But I didn’t understood your last example: how can you discus the value of X in 1, because then t/(1-t) doesn’t make sense(1/0)?

1. George Lowther says:

I edited my reply to clarify this.

8. soumik says:

Hi,

Could someone help me please with the following problem(which actually could be very simple): If X and Y are two random variables such that:
X => 0 and E[Y|F] =>0 prove that E[XY|F]=>0.(X and Y are not independent, nor is X and Y independent of F, or measurable with respect to F).
Thank you very much.

1. George Lowther says:

Soumik,

Hi. It’s not really the intention of this blog to answer arbitrary maths questions. I’m not sure where the best place is for this kind of question is, possibly http://math.stackexchange.com would be suitable. But, as it is quite quick, I can tell you that the result you state is not true. Consider a uniformly distributed variable Y on the interval [−1,1], take X = 1{Y≤0} and let F be the trivial sigma-algebra. Then, X ≥ 0, E[Y|F] = E[Y] = 0 but E[XY|F] = E[XY] = −1/4.

9. Rajeeva Karandikar says:

Dear Prof George Lowther,
you may find the following “almost sure convergence/approximation” results by me in Stochastic calculus interesting:

Rajeeva Karandikar (rlk@cmi.ac.in)

Pathwise solution of stochastic di erential equations. Sankhya A, 43, 1981,pp: 121-132.

On quadratic variation process of a continuous martingales.Illinois journal of
Mathematics, 27, 1983, pp: 178-181.

A. S. approximation results for multiplicative stochastic integrals. Seminaire de
Probabilites XVI, Lecture notes in Mathematics 920, Springer-Verlag,Berlin,
1982, pp: 384-391.

On Metivier-Pellaumail inequality, Emery topology and pathwise formulae in
stochastic calculus.Sankhya A, 51, 1989, pp: 121-143.

On a. s. convergence of modi ed Euler-Peano approximations to the solution of
a stochastic di erential equation Seminaire de Probabilites XVII, Lecture
notes in Mathematics 1485, Springer-Verlag, Berlin, 1991, pp: 113-120.

On pathwise stochastic integrationStochastic processes and their applica-
tions, 57, 1995, pp: 11-18.

1. George Lowther says:

I’ll have a look at those. Thanks!

10. Richard Marsden says:

BOO!

1. George Lowther says:

Hello there!

1. Richard Marsden says:

It has been a long time, how’s things? What are you upto? I’ve been living in the Dallas area for the last 10+ years. Switch to email if you like. If it isn’t visible in WordPress, try winwaed.com and use the contact form.

1. George Lowther says:

Yes, I’ll switch to email.

11. Alex says:

1. George Lowther says:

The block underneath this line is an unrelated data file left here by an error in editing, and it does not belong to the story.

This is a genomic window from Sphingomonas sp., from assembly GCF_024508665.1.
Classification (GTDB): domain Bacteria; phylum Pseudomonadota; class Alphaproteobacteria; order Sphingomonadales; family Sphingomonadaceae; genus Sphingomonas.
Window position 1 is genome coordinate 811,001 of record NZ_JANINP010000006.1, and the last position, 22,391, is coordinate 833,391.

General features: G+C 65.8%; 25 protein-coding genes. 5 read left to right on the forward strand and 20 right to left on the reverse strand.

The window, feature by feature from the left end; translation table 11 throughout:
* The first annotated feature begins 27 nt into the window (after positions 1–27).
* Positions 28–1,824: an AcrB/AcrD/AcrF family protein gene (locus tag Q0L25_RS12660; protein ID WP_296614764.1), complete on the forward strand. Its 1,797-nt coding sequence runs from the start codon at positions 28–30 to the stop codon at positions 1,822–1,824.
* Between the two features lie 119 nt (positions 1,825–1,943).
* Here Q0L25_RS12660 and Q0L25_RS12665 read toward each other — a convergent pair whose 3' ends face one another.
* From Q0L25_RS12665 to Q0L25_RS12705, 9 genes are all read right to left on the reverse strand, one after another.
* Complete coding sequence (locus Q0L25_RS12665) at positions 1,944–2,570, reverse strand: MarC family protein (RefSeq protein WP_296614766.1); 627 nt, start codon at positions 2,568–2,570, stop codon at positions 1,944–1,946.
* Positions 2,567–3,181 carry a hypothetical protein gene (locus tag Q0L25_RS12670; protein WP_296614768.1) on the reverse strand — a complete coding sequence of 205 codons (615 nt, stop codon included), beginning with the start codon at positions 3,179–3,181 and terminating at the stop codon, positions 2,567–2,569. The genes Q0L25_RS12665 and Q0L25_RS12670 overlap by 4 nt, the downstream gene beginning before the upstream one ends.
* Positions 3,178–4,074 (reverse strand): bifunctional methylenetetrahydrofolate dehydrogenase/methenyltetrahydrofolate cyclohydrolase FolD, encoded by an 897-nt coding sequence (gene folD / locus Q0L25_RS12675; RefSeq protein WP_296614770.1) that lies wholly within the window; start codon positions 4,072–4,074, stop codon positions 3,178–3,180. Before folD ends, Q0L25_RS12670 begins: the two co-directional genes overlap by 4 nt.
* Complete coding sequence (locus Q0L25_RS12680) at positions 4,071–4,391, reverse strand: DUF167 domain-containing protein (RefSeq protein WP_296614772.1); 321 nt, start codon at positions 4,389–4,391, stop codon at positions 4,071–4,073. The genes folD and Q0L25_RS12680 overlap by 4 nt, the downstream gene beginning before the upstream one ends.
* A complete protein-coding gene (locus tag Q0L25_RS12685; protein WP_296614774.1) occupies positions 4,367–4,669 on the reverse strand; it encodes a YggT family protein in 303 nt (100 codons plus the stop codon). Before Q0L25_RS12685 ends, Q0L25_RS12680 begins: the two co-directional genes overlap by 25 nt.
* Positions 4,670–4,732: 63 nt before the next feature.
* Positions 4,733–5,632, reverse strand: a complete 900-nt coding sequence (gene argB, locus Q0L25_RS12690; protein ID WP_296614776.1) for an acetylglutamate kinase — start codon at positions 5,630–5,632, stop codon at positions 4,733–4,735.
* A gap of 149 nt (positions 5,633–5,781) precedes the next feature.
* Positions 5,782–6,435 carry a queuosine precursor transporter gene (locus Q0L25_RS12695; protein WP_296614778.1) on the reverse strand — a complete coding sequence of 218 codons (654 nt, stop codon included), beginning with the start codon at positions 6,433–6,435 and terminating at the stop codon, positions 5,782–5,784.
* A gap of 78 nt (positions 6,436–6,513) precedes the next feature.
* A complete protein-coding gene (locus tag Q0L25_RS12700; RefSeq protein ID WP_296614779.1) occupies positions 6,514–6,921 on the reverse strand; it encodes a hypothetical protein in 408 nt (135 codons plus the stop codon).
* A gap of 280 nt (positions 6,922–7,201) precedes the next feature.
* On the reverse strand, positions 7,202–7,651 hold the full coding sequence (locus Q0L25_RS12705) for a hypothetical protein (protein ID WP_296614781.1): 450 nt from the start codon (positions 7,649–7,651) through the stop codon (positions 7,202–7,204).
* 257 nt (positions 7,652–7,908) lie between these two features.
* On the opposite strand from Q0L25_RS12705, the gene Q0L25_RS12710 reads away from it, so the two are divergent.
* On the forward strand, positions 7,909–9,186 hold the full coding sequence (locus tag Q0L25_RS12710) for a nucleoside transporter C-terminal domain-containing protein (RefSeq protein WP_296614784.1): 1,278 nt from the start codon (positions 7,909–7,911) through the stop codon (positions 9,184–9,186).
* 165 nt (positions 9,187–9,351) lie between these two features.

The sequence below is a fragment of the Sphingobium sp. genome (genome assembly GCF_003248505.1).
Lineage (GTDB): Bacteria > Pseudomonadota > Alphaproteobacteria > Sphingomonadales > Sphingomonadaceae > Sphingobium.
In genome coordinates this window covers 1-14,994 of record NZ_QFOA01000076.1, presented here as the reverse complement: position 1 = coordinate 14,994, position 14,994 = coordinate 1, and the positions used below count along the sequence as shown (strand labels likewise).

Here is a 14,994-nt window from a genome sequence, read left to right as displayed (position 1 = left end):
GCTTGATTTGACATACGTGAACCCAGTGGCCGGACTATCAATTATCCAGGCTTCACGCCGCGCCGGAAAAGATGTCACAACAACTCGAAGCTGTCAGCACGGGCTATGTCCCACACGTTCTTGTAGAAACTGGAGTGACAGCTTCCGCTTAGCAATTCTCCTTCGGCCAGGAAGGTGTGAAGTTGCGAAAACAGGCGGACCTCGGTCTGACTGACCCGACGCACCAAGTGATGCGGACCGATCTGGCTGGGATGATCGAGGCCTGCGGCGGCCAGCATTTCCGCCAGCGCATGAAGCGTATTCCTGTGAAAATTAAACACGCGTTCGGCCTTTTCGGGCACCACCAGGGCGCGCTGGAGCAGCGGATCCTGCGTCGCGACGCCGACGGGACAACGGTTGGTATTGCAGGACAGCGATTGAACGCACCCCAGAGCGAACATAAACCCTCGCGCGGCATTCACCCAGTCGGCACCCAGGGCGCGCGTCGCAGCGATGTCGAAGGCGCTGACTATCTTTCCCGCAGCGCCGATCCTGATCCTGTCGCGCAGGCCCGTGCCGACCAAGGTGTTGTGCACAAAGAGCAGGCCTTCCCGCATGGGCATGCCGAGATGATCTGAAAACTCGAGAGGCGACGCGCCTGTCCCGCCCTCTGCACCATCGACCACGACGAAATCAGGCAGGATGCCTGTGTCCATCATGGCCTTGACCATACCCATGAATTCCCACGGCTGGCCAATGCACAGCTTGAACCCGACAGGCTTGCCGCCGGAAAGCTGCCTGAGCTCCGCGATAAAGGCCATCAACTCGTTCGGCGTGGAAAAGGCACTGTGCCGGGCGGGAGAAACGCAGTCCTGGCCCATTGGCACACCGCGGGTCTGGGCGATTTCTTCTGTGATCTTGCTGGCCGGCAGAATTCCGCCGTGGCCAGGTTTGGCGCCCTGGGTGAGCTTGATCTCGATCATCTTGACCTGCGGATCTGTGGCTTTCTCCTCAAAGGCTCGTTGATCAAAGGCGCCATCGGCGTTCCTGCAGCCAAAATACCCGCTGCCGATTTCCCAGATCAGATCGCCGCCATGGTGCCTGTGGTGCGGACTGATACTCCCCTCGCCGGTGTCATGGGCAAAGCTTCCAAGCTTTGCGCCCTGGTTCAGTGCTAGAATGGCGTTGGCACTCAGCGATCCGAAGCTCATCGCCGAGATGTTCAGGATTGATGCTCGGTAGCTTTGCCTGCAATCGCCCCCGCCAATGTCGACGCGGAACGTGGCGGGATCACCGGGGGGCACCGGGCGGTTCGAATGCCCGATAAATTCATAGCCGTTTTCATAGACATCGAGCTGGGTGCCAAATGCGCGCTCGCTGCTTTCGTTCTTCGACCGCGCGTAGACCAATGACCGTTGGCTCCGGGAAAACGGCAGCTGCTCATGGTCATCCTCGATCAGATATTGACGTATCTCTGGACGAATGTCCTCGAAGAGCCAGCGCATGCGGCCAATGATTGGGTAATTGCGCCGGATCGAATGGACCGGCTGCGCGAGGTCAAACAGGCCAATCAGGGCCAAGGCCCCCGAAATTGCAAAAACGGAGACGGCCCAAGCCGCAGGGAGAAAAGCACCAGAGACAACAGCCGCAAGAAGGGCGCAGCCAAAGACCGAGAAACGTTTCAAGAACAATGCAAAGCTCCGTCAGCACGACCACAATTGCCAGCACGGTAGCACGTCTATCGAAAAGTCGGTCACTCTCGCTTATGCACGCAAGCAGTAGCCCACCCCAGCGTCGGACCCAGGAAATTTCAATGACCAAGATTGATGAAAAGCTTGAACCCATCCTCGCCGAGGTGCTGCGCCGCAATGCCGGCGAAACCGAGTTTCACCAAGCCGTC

Thanks! I don’t have the time to be writing a book right now though.

12. Dominic says:

Dear George Lowther,

Thanks for the great blog, it’s much easier to study from than wading through textbooks.

One question: with reference to this StackExchange question http://math.stackexchange.com/questions/168566/stopped-filtration-filtration-generated-by-stopped-process/, I’m wondering if you (or anyone else) have any knowledge regarding the equivalence of the two sigma algebras described here. As I mentioned in my reply, the equivalence of the stopping time (wrt the natural filtration) sigma algebra and the the sigma algebra generated by the stopped process have been shown to be equivalent in 1970 by Haezendonck and Delbaen. However I can’t find the proof anywhere online, despite it being quite useful in practice. Maybe it’s too deep to be included here, but it seems like an important result to be included somewhere…
,

1. Dominic says:

Typo: shown to be equivalent -> shown to be equivalent for cadlag processes

1. Dominic says:

Nevermind, the proof’s in Dellacherie and Meyer.

13. Peter says:

Dear George,

Kind regards

1. George Lowther says:

Certainly looks like it! Thanks for pointing that out.

14. Anonymous says:

Dear George,

first of all thanks a lot for all this material you post for free on the web..
I am wondering if there is a pdf version available, just to print it out and read it more easily..
I saw the same question has already been asked, but that was a long time ago..

thanks a lot

Tom

15. Trevor Richards says:

Hi George,
You posted a solution to a question of mine on stackexchange at the address below. I would like to first inquire as to whether it has been published anywhere. If not, I have developed a fundamentally different proof which I am interested in publishing (I will be happy to explain in detail if you are interested), and I would like to include your proof as well, so I would like to discuss this with you.
Thanks,
Trevor Richards

http://math.stackexchange.com/questions/437598/conjecture-every-analytic-function-on-the-closed-disk-is-conformally-a-polynomi